Opening:Grunfeld Defense:Exchange variation 1.d4 Nf6 2.c4 The Queen's Gambit. 2...g6 3.Nc3 d5!? This move defines the defense being played by Kamsky,it is the Grunfeld Defense, a hypermodern opening, which allows White to create a large pawn center, which will be attacked by Black using piece play and pawns.I give this move a !?, because I find it surprising that Kamsky would chose this defense, as he has not had much success using it (especially in his match against Karpov in Elista). 4.cxd5 In his book "The Complete Grunfeld" GM Suetin calls this move, which initiates the "Exchange variation" of this opening, the "acid test" of the Grunfeld. 4...Nxd5 Regaining the pawn, however the knight has been deflected from the kingside for defensive purposes. 5.e4 The main continuation, attacking Kamksy's knight forcing the American to make a decision about the future of the knight in this game. 5...Nxc3 A move almost always played by Black in this position, forcing Topalov to accept an isolated a-pawn. 6.bxc3 Bg7 The main line,Kamsky intends to use this move in conjuntion with ...c5 in order to pressure Topalov's pawn center. 7.Bc4 Topalov develops his king's bishop before his king's knight, because he intends to develop the king knight to e2 to support his pawns. From c4 the white bishop attacks the f7-weakness in Kamsky's position. 7...c5 This pawn advance is the most popular move for White in this position. Kamsky pressures Topalov's pawn center even more.This pawn advance also allows him to develop his queen's knight behind his c-pawn at c6. 8.Ne2! Suetin gives this move a ! in his book "The Complete Grunfeld". Topalov reinforces his d and c-pawns, and prepares to castle on the kingside. 8...Nc6 The most often-played continuation. Kamsky catches up in minor piece development. He now has three of his pieces and pawns directed at Topalov's d-pawn. 9.Be3 A move almost always played in this position by the first player. Topalov completes the development of his minor pieces. A second piece of his is used to support his pawn center.Topalov plans to play Rc1, followed by d5. 9...0-0 The most often played move in this position for the player of the Black pieces. 10.0-0 Also the most popular continuation for White. 10...Na5 This idea has been rarely played by Black. Perhaps Kamsky wanted to avoid Topalov's preparations for the more critical variations of this line of play. GM Suetin, in regards to this move states, "This manoeuvre occurs much more frequently, after the preparatory 10...Bg4 11.f3,;the slight weakening of the g1-a7 diagonal is tactically important for Black's counterplay." [Analysis:Three moves are more often used in this position for Black:(a) 10...Qc7 ; (b) 10...Bg4 ; and (c) 10...cxd4 ] 11.Bd3 According to the chessbase online database,this is the main continuation in this position. Topalov tries to lure Kamsky into advancing the black c-pawn to c4. 11...b6 This pawn advance is the most often played response to White's last move. Kamsky advances the pawn to give his c-pawn support.This move also gives Kamsky the option of developing his light-squared bishop to b7 or even a6 in the future. 12.Qd2 Topalov develops his queen, which now forms a battery with his dark-squared bishop to pressure Kamsky's dark-squared bishop. In addition now both of Topalov's rooks are connected. [Analysis:According to the chessbase online database the move 12.Rc1 is the most often played continuation, with play usually following this course: 12...Qc7 13.Qd2 Rd8 14.Bh6 Bh8 15.Qe3 e6 16.e5 (16.Bg5 Rf8) 16...Bb7] 12...e5 Kamsky creates a triple attack against Topalov's d-pawn, threatening to win a pawn and a tempo after 13....cxd4 14.cxd4 exd4. [Analysis:The main line in this position continues: 12...Bb7 13.Bh6 cxd4 14.Bxg7 Kxg7 15.cxd4 e6 16.Rac1 Qe7 17.Qf4 Rac8 18.h4 Nc6 19.h5 e5] 13.Bh6 Topalov threatens to capture on g7, which would weaken Kamksy's king and also weaken his pawn center. [Analysis:According to the chessbase online database these other moves have also been tried in this position by White: 13.d5 ; 13.dxc5; 13.dxe5; 13.Rad1; Analysis:Deep Rybka 3: 13.Bg5 f6 14.Be3 f5 15.dxe5 Bxe5 16.f4 Bg7 17.e5 Be6=] 13...cxd4 [Analysis:According to the chessbase online database, these other moves have also been tried by Black in this position:(a) 13...exd4 14.cxd4 cxd4 15.Bxg7 Kxg7 =; and (b) 13...f6 ] 14.Bxg7N Analysis:According to the chessbase online database this capture is a theoretical novelty for the position. [Analysis:Prior to this game the only move white had used in this position was 14.cxd4 Galvan Huar...-Perez Garcia 2008, 1-0, Cheparinov-Kamsky 2008, 1-0, and Golichenko-Shishkin, 2008, 1-0] 14...Kxg7 15.cxd4 Forcing Kamsky to accept an isolated pawn on d4. 15...exd4 16.f4 Preparing the advance of his e-pawn to e5. [Analysis:Deep Rybka 3: 16.Qb2 Qf6 17.f4 Bb7 18.Nxd4 Rfd8 19.e5 Qe7 20.Be2 Nc6 21.Nb5 Ba6 22.a4 Bxb5 23.axb5 Nd4=] 16...f6 Contesting the advance of the white e-pawn. [Analysis:Deep Rybka 3:(a) 16...Qd6 17.f5 Rg8 18.Rae1 Re8 19.e5!? Rxe5 20.f6+ Kg8 21.Qh6 Qf8 22.Qf4 Re3 23.Qxd4 Qc5 24.Qxc5 bxc5 with sufficient compensation for the pawn.; (b) 16...Bg4 17.f5 Bxe2 18.f6+ Kh8 19.Bxe2 Rc8 20.Rad1 Nc4 21.Qxd4 Qxd4+ 22.Rxd4 Ne3=] 17.e5 Topalov offers to exchange pawns on e5 and gains space. [Analysis:Deep Rybka 3:(a) 17.Rac1 Qd6 18.f5 Bd7 19.Nf4 g5 20.e5!? Qxe5 21.Ne6+ Bxe6 22.Rfe1 Qd6 23.Rxe6 Qa3=/+; (b) 17.f5 Qd6 18.Rad1 Qe5 19.Rf3 Bd7 20.Ba6 Rae8 21.Qxd4 Rf7 22.Qxe5 Rxe5=] 17...Bd7 Activating his bishop, while leaving his d-pawn enprise. [Analysis:Deep Rybka 3:(a) 17...Bg4 18.Rae1 Rc8 19.exf6+ Rxf6 20.Ba6 Rc7 21.Qxd4 Nc6 22.Qxd8 Nxd8 23.Ng3 Nf7=; (b) 17...Qd5 18.Ng3 (18.f5 Qxe5 19.Rae1 Qe3+ 20.Qxe3 dxe3 21.fxg6 hxg6 22.Nf4 Re8=) ] 18.exf6+ [Analysis:Deep Rybka 3:The program gave a better evaluation to the capture: 18.Nxd4 with a possible continuation being: 18... 18...Nc6 19.Nf3 fxe5 (19...Bg4 20.Rac1 Rc8 21.Qe3 Bxf3 22.Rxf3 fxe5 23.Ba6 Rc7 24.Bb5 Rf6 25.Bxc6 Qd4 26.fxe5 Qxe3+ 27.Rxe3 Rfxc6 28.Rf1 Rc1=/+) 20.Qc3 Bg4!? 21.Qxc6 Qxd3 22.Nxe5 Qd4+ 23.Kh1 Be2 24.Rfe1 Rae8 25.h3 Re7 26.Qc2 Ba6=] 18...Qxf6= Deep Rybka 3 evaluates this position as equal. 19.Ng3 Preparing to advance his f-pawn. [Analysis:Deep Rybka 3: 19.f5 gxf5 (Worse is 19...Bxf5 20.g4 Rac8 21.gxf5 Nc4 22.Bxc4 Rxc4 23.fxg6 Qxg6++/-) 20.Ng3 Kh8 21.Bxf5 Bxf5 22.Nxf5 Nc6 23.Rf4 Qe5 24.Raf1 Rf6=/+] 19...Kh8 Kamsky spends a tempo to place his king in a more secure location. [Analysis:Deep Rybka 3:(a) 19...Nc6 20.f5 Qe7 21.Rae1 Ne5 22.Ba6 Rae8 23.Qxd4 Bxf5 24.Bb5 Bd7 25.Rxf8 Kxf8 26.Rxe5 Qxe5 27.Qxd7 Qc5+ =; (b) 19...Rae8 20.f5 Qh4 21.Rac1 Nc6 (21...Bc6 22.Rf4 Qg5 23.Rcf1 Re5 24.Qb2 Rd8 25.fxg6 hxg6) 22.Rf4 Qe7 23.Re4 Ne5 24.Rxd4 Nxd3 25.Rxd3 Bb5 26.Rd5 a6=] 20.f5 Creating the threat of 21.fxg5. 20...gxf5 Leaving Kamsky up two pawns. 21.Bxf5 Regaining a pawn and alllowing further simplification of the position/ [Analysis:Deep Rybka 3: 21.Nxf5 Rae8 22.Rf4 Qe5 23.Re4 Qf6 24.Rf4 Qe5=] 21...Bxf5 22.Rxf5 Regaining his piece and winning a tempo with the attack against Kamsky's Queen. [Analysis:Deep Rybka 3: 22.Nxf5 Nc6 23.Rad1 (Worse is 23.Rf4 Qe5 24.Re1 Qa5 25.Qxa5 bxa5 26.Rc1 Nb4 27.Rf3 d3 28.a3 Na6 29.Nd4 Nc5=/+) 23...Rad8 24.h3 Qg6 25.g4 h5 26.Qf4 Rde8=] 22...Qd6 Kamsky of course had to move his queen to a square where it would still protect his passed d-pawn. 23.Raf1 Topalov forces Kamsky to keep his queen defending the double attacked rook on f8. [Analysis:Deep Rybka 3:(a) 23.Ne4 Qd7 24.Rxf8+ Rxf8 25.Rd1 Rf5 26.Qxd4+ Qxd4+ 27.Rxd4 Kg7 28.Rd7+ Rf7[] (the only move) with an equal position.; (b) 23.Qd3 Nc6 24.Rc1 Rg8 25.Rh5 Rg6 26.Nf5 Qf4 27.Re1 Qg4 28.Ng3 Rag8=] 23...Nc6 Overprotecting his d-pawn. 24.Ne4 Attacking Kamsky's queen threatening to win at least a tempo. [Analysis:Deep Rybka 3: 24.Qc1 Rxf5 25.Nxf5 Qg6 26.h3 Rd8 27.Nh6 Re8 28.Nf7+ Kg7 29.Nh6 Kh8 =] 24...Qe7 Avoiding the loss of a tempo and threatening to win one by attacking Topalov's knight. 25.Qh6 Triple attacking Topalov's rook,threatening to win a rook via exchanges on f8. [Analysis:Deep Rybka 3: 25.Rxf8+ Rxf8 26.Rxf8+ Qxf8 27.Qc1 Ne7 28.Qc7 Ng8 (28...Nc8 29.Ng5 Ne7 30.Qd6 Qg7=) ] 25...Rxf5 Simplying the position. 26.Rxf5 Topalov wins a tempo as Kamky's knight is enprise. 26...Ne5 The lost tempo. 27.h3 Topalov creates luft for his king and secures the h4 square. [Analysis:Deep Rybka 3: 27.Qd2 d3 28.Nf2 Re8 29.Nxd3 Nxd3!? 30.Qxd3 Qe3+ 31.Qxe3 Rxe3 32.a4 (32.Rf7 Ra3 33.Rf2 b5 =/+) 32...Ra3 33.Rf4 Kg7 =] 27...Ng6 Creating a discovered attack against Topalov's knight.threatening to win a least a tempo. Deep Rybka 3 evaluates this position as =/+. 28.Rh5 Creating the threat of 29.Qxf6. [Analysis:Deep Rybka 3:Another idea is to play 28.Nf6: 28.Nf6 with a possible continuation being: 28...Qg7 (28...Qe3+ 29.Qxe3 dxe3 30.Kf1 Rc8 31.Ng4 Kg7 32.Nxe3 Rc1+ 33.Ke2 Ra1 34.Kd3 Rxa2 35.Nc2 Nf8 =/+) 29.Qxg7+ Kxg7 30.Nh5+ Kh6 31.Rd5 d3 32.Nf6 Nf4 33.Rd6 Kg5 34.g3 Ne2+ 35.Kg2 h5 36.Nd7 h4 37.gxh4+ Kxh4=/+] 28...Rg8 [Analysis:Deep Rybka 3: 28...Kg8 !? 29.Nd6 (29.Nf6+!? Qxf6 30.Qxh7+ Kf8 (the only move) 31.Rh6 Re8 32.Rxg6 Re1+ 33.Kh2 Qe5+ 34.Rg3 Re3 35.Qg8+ Ke7 -/+ the only move) 29...Qe3+ 30.Qxe3 dxe3 31.Kf1 Rd8 32.Rd5 Ne7 33.Rg5+ Kf8 34.Nc4 Rd1+ 35.Ke2 Rc1 36.Nxe3 Ra1 37.Kf3 Rxa2 38.Rh5 Kg7 =/+] 29.Nf6 Threatening Qxh7+ Deep Rybka evaluates this position as equal (=) 29...Rg7 30.Nxh7 Regaining his pawn. 30...Rxh7 31.Qxg6 Creating a position of material equality. 31...Qe3+ winning a tempo. 32.Kf1 The lost tempo. [Analysis:Deep Rybka 3: 32.Kh1 Rxh5 33.Qxh5+ Kg7 (the only move) 34.Qg4+ Kf6 35.Qh4+ Kf7 =] 32...Qc1+ [Analysis:Deep Rybka 3: 32...Rxh5 33.Qxh5+ Kg7 34.Qg4+ Kh7 35.Qf5+ Kg8 36.Qg4+ Kh7 =] 33.Kf2 [Analysis:Deep Rybka 3: 33.Ke2 d3+!? 34.Qxd3 Qb2+ 35.Kf3 Rxh5 36.Qd8+ Kh7 37.Qd3+ (37.Qe7+ Kg6 38.Qe8+ Kh6 39.Qe6+ Kh7 40.Qe4+ Kh6 41.Qe6+ Kh7 42.Qe4+ Kh6=) 37...Kh6 38.Qd6+ And white could draw the game by perpetually checking the black king.] 33...Qd2+ 34.Kg3 Qe3+ 35.Kh2 Now Topalov threatens to checkmate Kamsky by playing 36.Qxh7# 35...Qf4+ [Analysis:Deep Rybka 3: 35...Rxh5 36.Qxh5+ Kg7 37.Qg4+ Kf6 (37...Kf7 38.Qd7+ Kf6 39.Qd6+ Kf5 40.Qd5+ Qe5+ 41.Qxe5+ Kxe5 =) 38.Qg3 Qe5 39.Qxe5+ Kxe5 40.Kg3 a5 =/+] 36.Kg1 Qc1+ The game was drawn at this point. 1/2-1/2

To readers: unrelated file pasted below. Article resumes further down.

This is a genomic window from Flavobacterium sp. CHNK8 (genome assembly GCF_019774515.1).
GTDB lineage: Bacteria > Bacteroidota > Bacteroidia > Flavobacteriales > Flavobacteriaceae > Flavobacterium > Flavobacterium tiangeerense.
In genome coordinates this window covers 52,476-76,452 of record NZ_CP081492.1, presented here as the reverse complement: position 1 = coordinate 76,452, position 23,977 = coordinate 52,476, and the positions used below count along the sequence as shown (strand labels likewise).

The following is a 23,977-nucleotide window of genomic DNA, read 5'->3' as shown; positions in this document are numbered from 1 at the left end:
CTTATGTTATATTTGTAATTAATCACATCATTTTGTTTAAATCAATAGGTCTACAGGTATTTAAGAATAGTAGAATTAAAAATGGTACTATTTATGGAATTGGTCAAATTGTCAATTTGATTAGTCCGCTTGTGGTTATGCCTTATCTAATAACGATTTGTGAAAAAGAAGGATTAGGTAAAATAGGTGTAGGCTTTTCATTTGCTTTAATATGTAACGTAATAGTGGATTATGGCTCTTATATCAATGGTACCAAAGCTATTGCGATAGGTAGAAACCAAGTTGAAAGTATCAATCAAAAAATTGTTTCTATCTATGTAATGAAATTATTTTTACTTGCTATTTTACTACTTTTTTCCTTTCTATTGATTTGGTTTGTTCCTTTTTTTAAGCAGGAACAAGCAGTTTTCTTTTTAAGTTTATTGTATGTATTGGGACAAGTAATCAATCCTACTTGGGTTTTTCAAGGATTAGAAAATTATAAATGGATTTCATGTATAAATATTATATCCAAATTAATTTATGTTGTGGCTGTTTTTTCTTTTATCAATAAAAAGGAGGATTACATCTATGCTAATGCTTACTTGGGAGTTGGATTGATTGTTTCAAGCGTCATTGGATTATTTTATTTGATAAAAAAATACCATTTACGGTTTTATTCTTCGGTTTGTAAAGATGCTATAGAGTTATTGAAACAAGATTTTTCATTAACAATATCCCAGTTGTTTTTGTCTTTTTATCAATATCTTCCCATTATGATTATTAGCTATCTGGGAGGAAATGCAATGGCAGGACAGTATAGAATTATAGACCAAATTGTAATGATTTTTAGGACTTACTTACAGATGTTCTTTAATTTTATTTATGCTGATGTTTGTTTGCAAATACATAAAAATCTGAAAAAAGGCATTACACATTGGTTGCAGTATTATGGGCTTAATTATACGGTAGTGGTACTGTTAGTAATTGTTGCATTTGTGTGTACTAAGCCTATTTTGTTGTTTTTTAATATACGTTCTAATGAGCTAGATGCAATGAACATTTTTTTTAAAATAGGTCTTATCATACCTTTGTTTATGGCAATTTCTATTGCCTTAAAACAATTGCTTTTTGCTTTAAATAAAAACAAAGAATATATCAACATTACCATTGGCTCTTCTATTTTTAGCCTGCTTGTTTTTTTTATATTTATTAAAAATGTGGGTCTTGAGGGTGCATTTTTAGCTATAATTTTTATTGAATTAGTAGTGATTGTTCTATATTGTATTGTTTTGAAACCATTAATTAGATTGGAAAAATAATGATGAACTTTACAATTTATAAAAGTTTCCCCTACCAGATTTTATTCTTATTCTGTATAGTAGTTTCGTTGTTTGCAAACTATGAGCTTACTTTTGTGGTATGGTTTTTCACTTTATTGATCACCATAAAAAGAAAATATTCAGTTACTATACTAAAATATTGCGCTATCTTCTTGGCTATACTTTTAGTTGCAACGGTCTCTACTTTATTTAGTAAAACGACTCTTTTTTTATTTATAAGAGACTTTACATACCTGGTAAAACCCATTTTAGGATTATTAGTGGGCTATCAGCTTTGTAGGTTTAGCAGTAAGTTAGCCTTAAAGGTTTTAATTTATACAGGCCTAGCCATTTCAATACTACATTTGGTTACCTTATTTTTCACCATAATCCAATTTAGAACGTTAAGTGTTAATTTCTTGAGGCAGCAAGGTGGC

Candidates final begins:Topalov-Kamsky game one draw